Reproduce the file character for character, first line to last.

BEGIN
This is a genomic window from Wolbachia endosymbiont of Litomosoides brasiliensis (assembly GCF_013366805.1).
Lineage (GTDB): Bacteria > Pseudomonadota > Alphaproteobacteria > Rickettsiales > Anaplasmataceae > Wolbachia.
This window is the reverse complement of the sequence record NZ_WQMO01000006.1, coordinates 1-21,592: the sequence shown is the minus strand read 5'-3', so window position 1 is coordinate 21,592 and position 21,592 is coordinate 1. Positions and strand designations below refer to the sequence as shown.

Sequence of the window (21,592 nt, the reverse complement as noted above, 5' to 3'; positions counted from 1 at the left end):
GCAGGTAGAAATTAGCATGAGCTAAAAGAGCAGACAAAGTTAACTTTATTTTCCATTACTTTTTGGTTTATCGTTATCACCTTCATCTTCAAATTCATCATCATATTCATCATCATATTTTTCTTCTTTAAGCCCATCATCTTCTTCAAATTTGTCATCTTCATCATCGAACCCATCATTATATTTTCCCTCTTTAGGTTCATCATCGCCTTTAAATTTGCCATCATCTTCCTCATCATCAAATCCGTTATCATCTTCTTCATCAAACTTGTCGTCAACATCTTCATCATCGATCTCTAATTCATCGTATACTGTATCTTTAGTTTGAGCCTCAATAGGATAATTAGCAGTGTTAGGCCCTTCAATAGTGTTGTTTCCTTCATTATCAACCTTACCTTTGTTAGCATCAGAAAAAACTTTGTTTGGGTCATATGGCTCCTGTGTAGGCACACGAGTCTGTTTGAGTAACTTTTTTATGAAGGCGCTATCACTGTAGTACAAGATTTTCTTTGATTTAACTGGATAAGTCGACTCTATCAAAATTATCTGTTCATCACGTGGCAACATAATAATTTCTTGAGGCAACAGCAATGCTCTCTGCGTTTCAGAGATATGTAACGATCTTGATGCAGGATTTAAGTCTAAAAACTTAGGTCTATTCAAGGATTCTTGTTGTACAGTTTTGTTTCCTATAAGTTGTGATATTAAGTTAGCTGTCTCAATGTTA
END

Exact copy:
This is a genomic window from Wolbachia endosymbiont of Litomosoides brasiliensis (assembly GCF_013366805.1).
Lineage (GTDB): Bacteria > Pseudomonadota > Alphaproteobacteria > Rickettsiales > Anaplasmataceae > Wolbachia.
This window is the reverse complement of the sequence record NZ_WQMO01000006.1, coordinates 1-21,592: the sequence shown is the minus strand read 5'-3', so window position 1 is coordinate 21,592 and position 21,592 is coordinate 1. Positions and strand designations below refer to the sequence as shown.

Sequence of the window (21,592 nt, the reverse complement as noted above, 5' to 3'; positions counted from 1 at the left end):
GCAGGTAGAAATTAGCATGAGCTAAAAGAGCAGACAAAGTTAACTTTATTTTCCATTACTTTTTGGTTTATCGTTATCACCTTCATCTTCAAATTCATCATCATATTCATCATCATATTTTTCTTCTTTAAGCCCATCATCTTCTTCAAATTTGTCATCTTCATCATCGAACCCATCATTATATTTTCCCTCTTTAGGTTCATCATCGCCTTTAAATTTGCCATCATCTTCCTCATCATCAAATCCGTTATCATCTTCTTCATCAAACTTGTCGTCAACATCTTCATCATCGATCTCTAATTCATCGTATACTGTATCTTTAGTTTGAGCCTCAATAGGATAATTAGCAGTGTTAGGCCCTTCAATAGTGTTGTTTCCTTCATTATCAACCTTACCTTTGTTAGCATCAGAAAAAACTTTGTTTGGGTCATATGGCTCCTGTGTAGGCACACGAGTCTGTTTGAGTAACTTTTTTATGAAGGCGCTATCACTGTAGTACAAGATTTTCTTTGATTTAACTGGATAAGTCGACTCTATCAAAATTATCTGTTCATCACGTGGCAACATAATAATTTCTTGAGGCAACAGCAATGCTCTCTGCGTTTCAGAGATATGTAACGATCTTGATGCAGGATTTAAGTCTAAAAACTTAGGTCTATTCAAGGATTCTTGTTGTACAGTTTTGTTTCCTATAAGTTGTGATATTAAGTTAGCTGTCTCAATGTTA